Nearly 2,100 federal lobbyists who were active in 2016 did not report undertaking lobbying activities in the first quarter of 2017. Of those, 58 percent or 1,200 of them continued to work for the same employer.
People change jobs all the time, of course, even within the same company. In the lobbying world it's not uncommon for individuals to refocus their work on state level or global issues, move to public relations or take a more managerial position that does not involve trudging the halls of Congress.
At the Center for Responsive Politics, however, we found that nearly a third of the former lobbyists who stayed at the same organization have titles that indicate they are still working on influencing U.S. federal policy. Thirty percent had job titles that included terms like public policy, legislative, government, lobbyist and the like. (We excluded those that also mention state or international responsibilities.)
It has always been clear that officially registered lobbyists comprise only a fraction of the people in D.C. working to influence Congress and the various regulatory agencies. A 2013 study estimated that the approximately 10,000 registered lobbyists are joined by at least that many who work behind the scenes and are often referred to as shadow lobbyists.
What has become more prevalent over the last decade are hordes of lobbyists deliberately moving into the shadows to avoid the consequences of registration. A number of factors contributed to a slowly declining number of registered lobbyists, led by President Obama restricting the ability of registered lobbyists to work in his administration. Trump chose to institute similar policies, though they differ in significant ways, especially enforcement.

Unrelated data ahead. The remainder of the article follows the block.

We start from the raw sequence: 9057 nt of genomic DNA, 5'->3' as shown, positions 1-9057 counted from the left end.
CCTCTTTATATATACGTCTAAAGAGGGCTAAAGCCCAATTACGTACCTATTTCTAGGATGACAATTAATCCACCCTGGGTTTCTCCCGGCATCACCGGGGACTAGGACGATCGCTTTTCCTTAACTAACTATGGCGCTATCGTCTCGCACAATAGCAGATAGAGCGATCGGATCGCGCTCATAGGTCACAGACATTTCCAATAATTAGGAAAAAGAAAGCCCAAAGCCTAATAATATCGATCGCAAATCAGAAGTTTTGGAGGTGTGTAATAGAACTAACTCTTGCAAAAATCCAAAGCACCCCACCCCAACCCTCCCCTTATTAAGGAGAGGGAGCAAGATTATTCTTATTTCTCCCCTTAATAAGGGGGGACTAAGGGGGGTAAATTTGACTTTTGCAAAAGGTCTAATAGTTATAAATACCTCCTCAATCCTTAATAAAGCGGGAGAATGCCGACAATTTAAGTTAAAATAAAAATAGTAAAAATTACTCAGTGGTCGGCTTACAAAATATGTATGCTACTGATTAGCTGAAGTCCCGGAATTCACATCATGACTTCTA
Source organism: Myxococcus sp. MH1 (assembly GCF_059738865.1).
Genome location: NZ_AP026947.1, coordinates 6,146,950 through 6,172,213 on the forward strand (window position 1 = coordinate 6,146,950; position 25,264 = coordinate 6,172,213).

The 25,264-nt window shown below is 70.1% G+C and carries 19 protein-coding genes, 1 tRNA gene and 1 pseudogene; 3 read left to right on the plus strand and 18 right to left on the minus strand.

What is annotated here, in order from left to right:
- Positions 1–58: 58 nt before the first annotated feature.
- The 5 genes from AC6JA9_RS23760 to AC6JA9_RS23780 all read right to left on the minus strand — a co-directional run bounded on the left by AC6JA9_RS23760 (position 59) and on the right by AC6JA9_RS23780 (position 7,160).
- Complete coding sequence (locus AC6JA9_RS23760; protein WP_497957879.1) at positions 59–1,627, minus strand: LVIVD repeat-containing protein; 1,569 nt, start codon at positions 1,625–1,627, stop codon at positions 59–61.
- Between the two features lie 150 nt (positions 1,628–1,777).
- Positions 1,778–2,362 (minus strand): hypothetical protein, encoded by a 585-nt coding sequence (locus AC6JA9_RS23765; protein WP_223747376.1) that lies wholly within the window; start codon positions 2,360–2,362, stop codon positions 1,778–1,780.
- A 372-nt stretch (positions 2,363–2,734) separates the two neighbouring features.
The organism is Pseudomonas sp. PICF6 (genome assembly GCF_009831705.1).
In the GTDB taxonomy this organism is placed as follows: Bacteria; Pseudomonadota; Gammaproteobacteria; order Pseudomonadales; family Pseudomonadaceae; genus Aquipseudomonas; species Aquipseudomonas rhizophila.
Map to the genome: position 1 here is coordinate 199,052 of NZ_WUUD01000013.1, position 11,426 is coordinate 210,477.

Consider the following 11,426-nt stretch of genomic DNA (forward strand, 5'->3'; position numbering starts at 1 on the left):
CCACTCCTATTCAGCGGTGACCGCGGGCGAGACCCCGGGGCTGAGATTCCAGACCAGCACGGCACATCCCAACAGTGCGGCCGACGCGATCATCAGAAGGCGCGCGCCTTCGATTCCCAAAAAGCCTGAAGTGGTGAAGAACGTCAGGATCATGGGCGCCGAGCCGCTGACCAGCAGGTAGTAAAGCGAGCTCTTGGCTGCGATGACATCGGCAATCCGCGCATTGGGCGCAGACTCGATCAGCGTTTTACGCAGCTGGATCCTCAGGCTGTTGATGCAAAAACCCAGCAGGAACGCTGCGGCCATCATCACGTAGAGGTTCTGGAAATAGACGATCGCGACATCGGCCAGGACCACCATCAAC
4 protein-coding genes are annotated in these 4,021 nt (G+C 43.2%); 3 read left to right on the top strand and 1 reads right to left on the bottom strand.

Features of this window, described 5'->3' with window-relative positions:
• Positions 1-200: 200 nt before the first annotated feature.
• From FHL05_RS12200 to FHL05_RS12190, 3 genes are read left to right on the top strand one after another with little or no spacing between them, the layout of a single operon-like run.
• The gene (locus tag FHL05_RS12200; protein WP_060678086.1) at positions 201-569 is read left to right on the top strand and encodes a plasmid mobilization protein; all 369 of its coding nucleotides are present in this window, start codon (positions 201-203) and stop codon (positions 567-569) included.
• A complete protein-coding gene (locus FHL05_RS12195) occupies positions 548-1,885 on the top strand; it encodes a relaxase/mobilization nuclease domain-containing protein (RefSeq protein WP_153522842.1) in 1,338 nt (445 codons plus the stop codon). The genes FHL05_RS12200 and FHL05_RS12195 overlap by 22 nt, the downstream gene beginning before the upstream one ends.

The number of lobbyists who stop filing disclosure reports after the third quarter of an election year typically spikes compared to non-election years, as it did this year.
However, Trump's plans to "drain the swamp" of Washington do not seem to have contributed to more lobbyists exiting the rolls and far fewer did so than the high point of Obama's first year in office. A total of 767 individuals who lobbied in the third quarter of 2008 (the last reporting period before the election) did not report activity during the next two quarters, while 448 did the same in 2016.
Still, for the first time in five years, the amount of money spent by organizations that were already registered went up in the first quarter of this year compared to the same period the previous year.